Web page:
The video went viral this week when posted on Instagram by National Geographic photographer Paul Nicklen, a biologist by training and the founder of non-profit Sea Legacy.
Nicklen shot the footage on a Canadian island inside the Arctic Circle wherein the bear appears in the video lying down, digging through a metal trash bin for scraps, and, later finally sinking into the ground, exhausted.
“It’s a slow, painful death,” Nicklen writes in a description of the video. “When scientists say polar bears will be extinct in the next 100 years, I think of the global population of 25,000 bears dying in this manner.
In his emotional caption on Instagram, Nicklen wrote that his entire team was “pushing through tears” while documenting this bear, who “certainly died within hours of this moment.”
The World Conservation Union estimates that there are between 20,000-25,000 polar bears in the wild, mostly on sea ice in the Arctic Circle, where they live, breed, and hunt for seals, their primary prey. But sea ice is declining rapidly – at a rate of 4.6% per decade, according to the World Wildlife Fund – pushing polar bears onto land, where their natural prey is scarce, for five to six months at a time.
This puts them at increased risk of starvation. Indeed, in his Instagram caption, Nicklen wrote, “This is what starvation looks like. The muscles atrophy. No energy. It’s a slow, painful death.”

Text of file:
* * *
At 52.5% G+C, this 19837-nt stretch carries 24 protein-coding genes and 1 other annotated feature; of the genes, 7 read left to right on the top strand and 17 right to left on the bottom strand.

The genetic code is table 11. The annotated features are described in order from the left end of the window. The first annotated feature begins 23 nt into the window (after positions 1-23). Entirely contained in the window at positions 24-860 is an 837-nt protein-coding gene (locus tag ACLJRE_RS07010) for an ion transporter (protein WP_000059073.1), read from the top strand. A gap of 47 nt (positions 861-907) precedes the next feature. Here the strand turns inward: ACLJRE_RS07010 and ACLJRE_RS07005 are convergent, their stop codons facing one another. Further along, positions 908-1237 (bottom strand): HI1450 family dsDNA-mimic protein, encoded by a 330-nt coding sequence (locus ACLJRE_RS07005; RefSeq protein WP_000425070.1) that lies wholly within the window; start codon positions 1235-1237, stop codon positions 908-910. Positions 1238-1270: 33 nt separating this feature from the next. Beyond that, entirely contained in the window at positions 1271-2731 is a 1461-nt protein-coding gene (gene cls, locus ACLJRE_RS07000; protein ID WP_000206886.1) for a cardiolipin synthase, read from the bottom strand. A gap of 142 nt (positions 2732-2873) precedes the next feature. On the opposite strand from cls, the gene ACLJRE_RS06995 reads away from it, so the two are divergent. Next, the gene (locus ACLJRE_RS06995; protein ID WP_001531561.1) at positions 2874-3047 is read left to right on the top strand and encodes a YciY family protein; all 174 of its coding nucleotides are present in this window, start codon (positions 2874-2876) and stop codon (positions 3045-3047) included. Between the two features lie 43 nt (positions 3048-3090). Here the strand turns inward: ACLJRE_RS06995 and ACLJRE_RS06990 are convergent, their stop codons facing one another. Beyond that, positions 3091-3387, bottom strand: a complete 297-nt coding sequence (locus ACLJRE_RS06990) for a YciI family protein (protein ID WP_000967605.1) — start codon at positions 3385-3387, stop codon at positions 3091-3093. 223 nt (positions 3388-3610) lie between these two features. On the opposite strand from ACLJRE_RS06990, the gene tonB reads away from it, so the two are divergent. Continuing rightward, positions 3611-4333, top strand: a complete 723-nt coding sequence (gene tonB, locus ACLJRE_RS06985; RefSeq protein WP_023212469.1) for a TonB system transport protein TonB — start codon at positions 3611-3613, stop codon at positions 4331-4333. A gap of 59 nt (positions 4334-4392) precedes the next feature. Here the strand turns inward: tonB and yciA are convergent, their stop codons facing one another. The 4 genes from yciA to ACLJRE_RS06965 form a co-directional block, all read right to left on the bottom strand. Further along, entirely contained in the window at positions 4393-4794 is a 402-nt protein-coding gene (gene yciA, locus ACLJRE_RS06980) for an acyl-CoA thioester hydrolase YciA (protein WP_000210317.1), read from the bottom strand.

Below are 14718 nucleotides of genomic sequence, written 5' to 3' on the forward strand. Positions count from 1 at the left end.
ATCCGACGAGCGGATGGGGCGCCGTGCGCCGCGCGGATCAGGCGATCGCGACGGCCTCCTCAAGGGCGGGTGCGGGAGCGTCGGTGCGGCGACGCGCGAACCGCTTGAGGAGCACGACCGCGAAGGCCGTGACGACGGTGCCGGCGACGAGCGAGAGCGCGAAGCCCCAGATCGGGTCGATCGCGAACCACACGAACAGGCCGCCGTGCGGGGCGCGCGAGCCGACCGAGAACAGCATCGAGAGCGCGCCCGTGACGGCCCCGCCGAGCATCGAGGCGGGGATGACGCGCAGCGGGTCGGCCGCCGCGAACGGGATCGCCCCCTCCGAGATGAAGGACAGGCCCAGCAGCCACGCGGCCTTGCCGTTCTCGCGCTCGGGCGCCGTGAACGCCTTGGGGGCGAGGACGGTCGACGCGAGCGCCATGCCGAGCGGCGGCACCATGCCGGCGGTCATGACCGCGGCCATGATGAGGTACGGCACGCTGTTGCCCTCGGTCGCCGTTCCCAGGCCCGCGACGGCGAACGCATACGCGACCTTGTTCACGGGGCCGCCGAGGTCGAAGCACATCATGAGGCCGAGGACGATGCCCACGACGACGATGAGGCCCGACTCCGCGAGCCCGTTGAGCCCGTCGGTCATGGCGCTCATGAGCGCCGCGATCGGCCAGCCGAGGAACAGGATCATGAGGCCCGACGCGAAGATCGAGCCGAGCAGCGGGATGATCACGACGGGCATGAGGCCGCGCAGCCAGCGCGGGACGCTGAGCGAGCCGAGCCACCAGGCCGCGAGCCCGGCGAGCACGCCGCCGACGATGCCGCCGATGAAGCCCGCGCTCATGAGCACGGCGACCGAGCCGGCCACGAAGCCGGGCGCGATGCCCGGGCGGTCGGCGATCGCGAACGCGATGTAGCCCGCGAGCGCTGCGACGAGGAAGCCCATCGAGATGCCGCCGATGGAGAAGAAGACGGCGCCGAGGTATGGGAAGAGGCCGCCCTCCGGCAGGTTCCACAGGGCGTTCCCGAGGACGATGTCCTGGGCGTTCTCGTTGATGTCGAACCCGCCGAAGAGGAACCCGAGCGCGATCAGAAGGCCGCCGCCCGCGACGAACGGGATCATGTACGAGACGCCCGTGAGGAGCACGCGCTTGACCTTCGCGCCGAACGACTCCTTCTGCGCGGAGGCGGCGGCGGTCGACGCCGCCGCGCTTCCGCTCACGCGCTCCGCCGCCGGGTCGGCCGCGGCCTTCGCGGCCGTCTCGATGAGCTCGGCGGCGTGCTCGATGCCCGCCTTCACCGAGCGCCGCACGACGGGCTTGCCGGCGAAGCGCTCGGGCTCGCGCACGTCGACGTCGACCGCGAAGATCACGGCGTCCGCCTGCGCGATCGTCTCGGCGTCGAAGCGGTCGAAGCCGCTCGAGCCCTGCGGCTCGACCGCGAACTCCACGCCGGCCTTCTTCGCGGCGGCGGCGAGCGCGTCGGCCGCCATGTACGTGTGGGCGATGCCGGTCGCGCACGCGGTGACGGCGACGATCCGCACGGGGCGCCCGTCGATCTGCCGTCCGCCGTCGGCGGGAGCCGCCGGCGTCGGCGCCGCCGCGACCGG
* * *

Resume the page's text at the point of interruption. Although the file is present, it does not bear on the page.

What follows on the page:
The video has been watched more than 3.5 million times on Nicklen’s personal Instagram, as well as on National Geographic’s, and has been picked up by media around the world.
This is not the first time that an image of a polar bear has gone viral, though. In his documentary An Inconvenient Truth, former Vice President Al Gore uses an animated video of a swimming polar bear unable to find sea ice as a way to drive home the impending realities of global warming, while in 2015, wildlife photographer Kerstin Langenberger captured another viral image of a gaunt bear.
The threats to polar bears have not gone away since Gore’s video or Langengberger’s photo, leading to the question: can viral save an endangered species?
Nicklen made an impassioned appeal on Instagram: “We must reduce our carbon footprint, eat the right food, stop cutting down our forests, and begin putting the Earth—our home—first.”
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